Keeping on top of stress, OOS and the law

IT managers and other bosses face added responsibilities when new health and safety legislation comes into effect next May.

IT managers and other bosses face added responsibilities when new health and safety legislation comes into effect next May.

The government claims workplace accidents and deaths cost the country $4 billion a year – equivalent to 4% of national output. An estimated 400 people are said to die from occupation-related diseases each year and a further 100 from accidents at work.

Earlier this month, the government issued a study called Aftermath, which features 15 case studies, two involving workers in finance and data entry. It highlights the financial and emotional issues of workplace injury and how victims grapple with their problems.

The study comes as the government prepares to introduce amended safety legislation which, controversially, now includes provision for stress at work.

Opponents to the proposed changes point out that firms potentially face fines of up to $500,000 for causing stress, compared to the $20,000 maximum fine for causing death by dangerous driving.

The Employers & Manufacturers Association warns that stress and fatigue issues are leading to many workplace insurance claims in Australia. Stress, the EMA says, cannot be measured, so the New Zealand legislation will create much uncertainty. It plans to produce an employers’ guide to responsibilities under the new law.

Grahame Coles, former CIO of Zespri International, who feels the legislation won’t make much change at his organisation, nevertheless notes that in the US and Australia staff members suffering excessive stress from working too many hours, or having no back-up support or being unable to take leave, have lodged claims against employers of $500,000 or more.

IT industry leaders say the sector is not as dangerous as others, but admit stress and occupational overuse syndrome (OOS) are issues for all.

ITANZ executive officer Jim O’Neill says the stress issue is new and untested. Since IT is a new and fast-moving industry, it still has much stress, he says, and the new law would be a concern if it pushes up industry costs and unemployment.

O’Neill claims IT employers have a good safety record, and the industry has “come a long way” in the past 25 years, when it was known as “the most stressful career” and one which caused many marriage break-ups.

While IT firms usually treat their employees well, he says, it is often the demands of customers and individual staffers wanting to satisfy them that can cause the problem.

Recent changes to the amended act give a joint responsibility over the stress issue, says Anne Knowles, executive director of Business New Zealand.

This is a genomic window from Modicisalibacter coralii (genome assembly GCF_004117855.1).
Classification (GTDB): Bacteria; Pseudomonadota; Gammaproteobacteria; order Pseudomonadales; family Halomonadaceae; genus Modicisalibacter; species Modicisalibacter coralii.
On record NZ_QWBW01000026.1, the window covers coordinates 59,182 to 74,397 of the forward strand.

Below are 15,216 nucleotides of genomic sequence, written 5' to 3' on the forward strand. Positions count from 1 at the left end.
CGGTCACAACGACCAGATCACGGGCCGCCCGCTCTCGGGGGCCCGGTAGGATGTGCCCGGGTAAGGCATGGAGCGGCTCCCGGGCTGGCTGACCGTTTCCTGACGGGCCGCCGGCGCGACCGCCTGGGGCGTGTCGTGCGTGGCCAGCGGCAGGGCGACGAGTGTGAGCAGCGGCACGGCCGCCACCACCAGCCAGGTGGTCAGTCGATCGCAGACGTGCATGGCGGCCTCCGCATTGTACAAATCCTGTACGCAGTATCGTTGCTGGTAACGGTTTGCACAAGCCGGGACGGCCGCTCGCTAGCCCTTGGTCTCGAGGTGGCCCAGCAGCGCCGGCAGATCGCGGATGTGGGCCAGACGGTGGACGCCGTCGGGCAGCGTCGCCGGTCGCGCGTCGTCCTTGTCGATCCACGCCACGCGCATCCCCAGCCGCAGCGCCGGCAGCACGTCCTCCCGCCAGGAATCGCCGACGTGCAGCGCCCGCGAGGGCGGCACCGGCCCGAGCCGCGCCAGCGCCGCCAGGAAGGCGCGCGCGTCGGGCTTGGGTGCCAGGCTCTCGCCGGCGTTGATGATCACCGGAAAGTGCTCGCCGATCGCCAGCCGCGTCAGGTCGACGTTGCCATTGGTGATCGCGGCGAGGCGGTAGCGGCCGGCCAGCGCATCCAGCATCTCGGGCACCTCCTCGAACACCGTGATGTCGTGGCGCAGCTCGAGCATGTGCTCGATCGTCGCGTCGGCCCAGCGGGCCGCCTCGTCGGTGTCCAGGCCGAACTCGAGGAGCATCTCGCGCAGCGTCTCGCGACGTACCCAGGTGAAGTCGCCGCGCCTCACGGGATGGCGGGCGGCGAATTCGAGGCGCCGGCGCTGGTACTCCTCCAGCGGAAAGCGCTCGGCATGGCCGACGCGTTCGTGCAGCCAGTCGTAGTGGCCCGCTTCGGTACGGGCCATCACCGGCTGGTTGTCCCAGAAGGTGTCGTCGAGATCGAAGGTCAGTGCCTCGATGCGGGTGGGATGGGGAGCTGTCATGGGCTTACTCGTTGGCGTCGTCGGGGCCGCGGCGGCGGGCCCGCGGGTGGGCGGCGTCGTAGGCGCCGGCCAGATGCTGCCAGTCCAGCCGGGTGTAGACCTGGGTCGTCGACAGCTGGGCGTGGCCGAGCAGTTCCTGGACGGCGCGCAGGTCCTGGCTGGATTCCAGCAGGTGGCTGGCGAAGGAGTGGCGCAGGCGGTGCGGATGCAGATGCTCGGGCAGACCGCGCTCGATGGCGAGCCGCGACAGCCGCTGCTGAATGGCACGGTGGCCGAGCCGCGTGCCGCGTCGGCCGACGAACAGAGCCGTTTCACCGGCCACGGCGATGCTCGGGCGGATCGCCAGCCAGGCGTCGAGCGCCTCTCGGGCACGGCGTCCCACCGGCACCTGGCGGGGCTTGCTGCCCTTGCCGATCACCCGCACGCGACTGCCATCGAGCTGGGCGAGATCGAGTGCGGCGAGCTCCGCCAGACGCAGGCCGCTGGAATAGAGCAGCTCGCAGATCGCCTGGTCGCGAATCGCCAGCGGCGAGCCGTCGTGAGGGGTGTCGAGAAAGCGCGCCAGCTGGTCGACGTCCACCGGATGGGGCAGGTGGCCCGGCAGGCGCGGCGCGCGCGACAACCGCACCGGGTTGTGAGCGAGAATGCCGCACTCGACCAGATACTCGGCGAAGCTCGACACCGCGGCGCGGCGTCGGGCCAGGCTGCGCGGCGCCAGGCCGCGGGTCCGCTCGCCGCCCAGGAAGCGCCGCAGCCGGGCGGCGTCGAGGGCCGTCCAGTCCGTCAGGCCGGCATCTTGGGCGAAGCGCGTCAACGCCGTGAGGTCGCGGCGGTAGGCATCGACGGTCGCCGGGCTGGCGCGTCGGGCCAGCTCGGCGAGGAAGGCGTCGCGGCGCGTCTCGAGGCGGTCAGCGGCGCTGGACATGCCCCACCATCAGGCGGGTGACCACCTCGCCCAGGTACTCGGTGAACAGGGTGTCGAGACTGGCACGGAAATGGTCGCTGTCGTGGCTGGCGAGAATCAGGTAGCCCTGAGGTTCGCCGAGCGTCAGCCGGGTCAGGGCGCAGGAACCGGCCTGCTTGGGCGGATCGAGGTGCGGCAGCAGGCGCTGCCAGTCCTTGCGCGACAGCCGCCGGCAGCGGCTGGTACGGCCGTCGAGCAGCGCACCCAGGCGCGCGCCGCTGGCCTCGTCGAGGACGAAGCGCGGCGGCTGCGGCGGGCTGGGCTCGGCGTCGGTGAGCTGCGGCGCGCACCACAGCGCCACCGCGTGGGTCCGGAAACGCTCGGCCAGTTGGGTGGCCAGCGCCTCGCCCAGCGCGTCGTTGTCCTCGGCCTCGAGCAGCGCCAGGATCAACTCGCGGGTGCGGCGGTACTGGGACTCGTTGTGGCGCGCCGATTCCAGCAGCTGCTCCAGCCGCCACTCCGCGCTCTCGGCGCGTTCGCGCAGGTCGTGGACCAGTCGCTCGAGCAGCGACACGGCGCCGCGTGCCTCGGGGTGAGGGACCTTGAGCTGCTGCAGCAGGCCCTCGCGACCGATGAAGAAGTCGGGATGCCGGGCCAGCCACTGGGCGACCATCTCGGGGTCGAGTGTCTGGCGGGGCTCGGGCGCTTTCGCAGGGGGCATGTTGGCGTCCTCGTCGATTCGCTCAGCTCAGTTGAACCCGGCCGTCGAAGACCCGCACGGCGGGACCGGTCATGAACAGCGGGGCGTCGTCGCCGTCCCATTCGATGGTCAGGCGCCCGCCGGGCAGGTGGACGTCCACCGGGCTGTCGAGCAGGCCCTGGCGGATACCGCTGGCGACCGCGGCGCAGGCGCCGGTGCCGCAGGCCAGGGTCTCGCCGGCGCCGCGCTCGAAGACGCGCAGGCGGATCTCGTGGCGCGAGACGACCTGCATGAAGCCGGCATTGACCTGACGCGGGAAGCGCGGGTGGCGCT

“At least the obligation now falls on the employer if he or she ‘knows or ought reasonably to know’ about a stressed employee,” Knowles says. “This puts an obligation on the employee to keep the employer informed about specific factors that an employer can control, and it puts an obligation on the employer to deal with such matters in performance appraisals, for example.”

Zespri bosses have already been briefed on the new legislation, which Coles says “puts the onus on the manager and the staff to minimise the stress. Managers are going to have to be more aware of the particular types of stress and manage accordingly.”

Coles says Zespri regularly has Occupational Safety and Health officials visiting the firm to see that cables do not cross floors, lighting is appropriate and the like.

Already, he says, Zespri ensures computer screens are an appropriate colour and won’t cause eyestrain, screens are set at the right height — level with the eyesight — with the PC not just being left set at its base.

The mouse has to be the right shape and the right size for people’s hands. Zespri has also shifted many people from right to left-handed mice.

Some typists have gained “natural” bent keyboards, and staff have been told how to use keyboards and sit correctly, Coles says. He claims no OOS cases.

Christchurch City Council has just sent staff on an OOS prevention course and has human resource teams operating across the council on health and safety issues.

Food retailer Progressive Enterprises says OOS, also known as RSI (repetitive strain injury), is a top risk for the company, but new staff are told about it on their induction and the company claims it has no cases.

Progressive’s general manager of IT, John Donaldson, says “all managers [including IT] have some responsibility under the requirements of various acts [concerning safety]”, and stress is an issue for the IT sector.

John Edmonds, MIS manager at Christchurch City Council, says the public sector is no less stressful than the private sector. OOS may be likened to disaster recovery by being put off, he says, but there are legal requirements, so the council tries to update staff on the potential risks of OOS.

“I have some OOS problems myself. I do regular exercises and keep it at bay,” Edmonds says.

• Further advice on stress, OOS and VDU issues can be found on the OSH website.

Greenwood is Computerworld's human resources reporter. Send letters for publication to Computerworld Letters.

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